China’s currency is facing strong downward pressure this year as the country’s once surging growth rates slow amid a stalling global economy and signs of capital flight after years of inflows.
It is a new development for the yuan, once on a steady upward trajectory on the back of expectations that China’s impressive economic strength made the currency a one-way bet.
The economy, though, has slowed for six straight quarters and the 7.6 percent year-on-year expansion in GDP for the three months ended June 30 was the worst since the 2008 to 2009 global financial crisis.
The yuan has dropped just 1 percent this year, but the fall has come after years of gains amid foreign pressure by China’s trading partners, especially the US, who claimed it was undervalued.
The China Securities Journal, a state newspaper, carried a front-page commentary this month saying markets have now accepted that the currency is on a weakening track, calling that a potential boon for the economy.
A weaker yuan could spur positive effects, such as boosting exports, it added.
Broader trends are also pressuring the yuan as the US dollar has started to strengthen this year against other Asian currencies, Hong Kong-based Mirae Asset Securities chief emerging markets economist Bill Belchere said.
Analysts say that the decline so far in the yuan would be far larger if authorities were not providing a floor by selling some of China’s trove of US$3 trillion in foreign reserves.
“If it were freely traded today, the RMB would be 10 percent below where it is,” Shanghai-based independent economist Andy Xie (謝國忠) said. “That’s what the real economy is trying to get.”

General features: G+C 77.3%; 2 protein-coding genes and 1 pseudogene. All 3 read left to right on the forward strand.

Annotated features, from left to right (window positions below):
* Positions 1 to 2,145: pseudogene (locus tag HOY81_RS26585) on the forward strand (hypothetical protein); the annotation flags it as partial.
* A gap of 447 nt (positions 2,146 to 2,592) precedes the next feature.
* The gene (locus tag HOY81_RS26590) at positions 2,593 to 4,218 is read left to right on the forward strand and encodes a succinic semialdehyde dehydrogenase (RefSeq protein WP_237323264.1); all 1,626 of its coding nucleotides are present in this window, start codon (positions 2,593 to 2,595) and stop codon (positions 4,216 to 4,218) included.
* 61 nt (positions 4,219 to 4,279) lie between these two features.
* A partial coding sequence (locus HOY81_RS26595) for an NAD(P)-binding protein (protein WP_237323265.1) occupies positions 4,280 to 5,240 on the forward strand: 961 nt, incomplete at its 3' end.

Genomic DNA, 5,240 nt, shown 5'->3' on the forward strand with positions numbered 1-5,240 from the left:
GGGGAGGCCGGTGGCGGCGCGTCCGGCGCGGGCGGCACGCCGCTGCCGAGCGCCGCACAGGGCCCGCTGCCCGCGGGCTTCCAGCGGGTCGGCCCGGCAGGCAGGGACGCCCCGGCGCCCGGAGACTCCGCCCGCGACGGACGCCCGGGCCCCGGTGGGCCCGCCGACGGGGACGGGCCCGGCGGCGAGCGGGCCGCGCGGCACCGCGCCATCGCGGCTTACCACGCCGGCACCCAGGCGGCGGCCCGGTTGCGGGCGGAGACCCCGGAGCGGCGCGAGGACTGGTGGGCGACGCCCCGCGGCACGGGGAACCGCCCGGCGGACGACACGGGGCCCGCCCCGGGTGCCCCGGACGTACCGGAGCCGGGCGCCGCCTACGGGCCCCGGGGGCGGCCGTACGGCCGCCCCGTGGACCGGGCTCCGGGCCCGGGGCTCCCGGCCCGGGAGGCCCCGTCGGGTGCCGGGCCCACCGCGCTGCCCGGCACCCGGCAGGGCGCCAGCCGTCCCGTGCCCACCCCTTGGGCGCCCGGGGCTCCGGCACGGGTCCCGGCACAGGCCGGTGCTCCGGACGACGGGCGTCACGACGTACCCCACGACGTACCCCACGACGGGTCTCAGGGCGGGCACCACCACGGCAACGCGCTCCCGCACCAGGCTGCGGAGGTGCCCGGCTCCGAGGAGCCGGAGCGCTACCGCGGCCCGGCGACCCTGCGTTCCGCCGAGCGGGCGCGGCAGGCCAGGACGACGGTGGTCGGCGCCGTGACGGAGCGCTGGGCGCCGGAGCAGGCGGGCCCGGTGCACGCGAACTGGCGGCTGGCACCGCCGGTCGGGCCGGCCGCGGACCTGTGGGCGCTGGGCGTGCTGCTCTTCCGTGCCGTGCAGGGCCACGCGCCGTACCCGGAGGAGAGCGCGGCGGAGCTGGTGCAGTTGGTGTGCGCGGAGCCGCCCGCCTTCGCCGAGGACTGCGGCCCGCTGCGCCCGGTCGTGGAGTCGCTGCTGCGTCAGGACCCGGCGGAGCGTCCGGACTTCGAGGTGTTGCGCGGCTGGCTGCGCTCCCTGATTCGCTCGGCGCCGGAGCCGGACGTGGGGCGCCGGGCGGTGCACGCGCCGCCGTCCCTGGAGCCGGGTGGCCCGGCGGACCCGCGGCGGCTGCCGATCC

Xie said that authorities cannot let that happen because they are dealing with a serious property slump that, if mishandled, could lead to a loss of confidence.
“If the currency drops significantly, the property market will collapse,” he said. “They are trying to achieve some sort of soft landing.”
The US dollar traded late on Friday at about 6.36 yuan. Though the Chinese currency is down 1 percent since the start of the year, it has risen about 30 percent over the past seven years.
China has taken a series of steps since July 2005 to loosen its grip on the yuan, but it remains highly controlled compared with the US dollar, euro and yen, which float freely.
The People’s Bank of China, China’s central bank, has since April set a daily central parity rate from which the yuan can only trade 1 percent up or down, though that is a doubling from the previous 0.5 percent band. Another reason economists cite for the yuan’s atypically bearish year is capital outflows, evidenced by China in the second quarter recording its first capital account deficit since 1998.
“There is a flight to quality,” Beijing-based IHS Global Insight analyst Alistair Thornton said. “You’ve seen this against all broad emerging markets, you’ve seen risk-on, risk-off, all this capital leaving emerging markets.”
Not everyone agrees.
Capital Economics China economist Wang Qinwei (王秦偉) cites a surge in foreign currency deposits in China, which on the books are classified as an outflow, as likely pressuring the central bank to sell reserves.
“Fears about capital leaving China are overdone,” he wrote in a report, adding that “firms are in less of a hurry to exchange foreign currency receipts into renminbi now that expectations for renminbi appreciation have fizzled out.”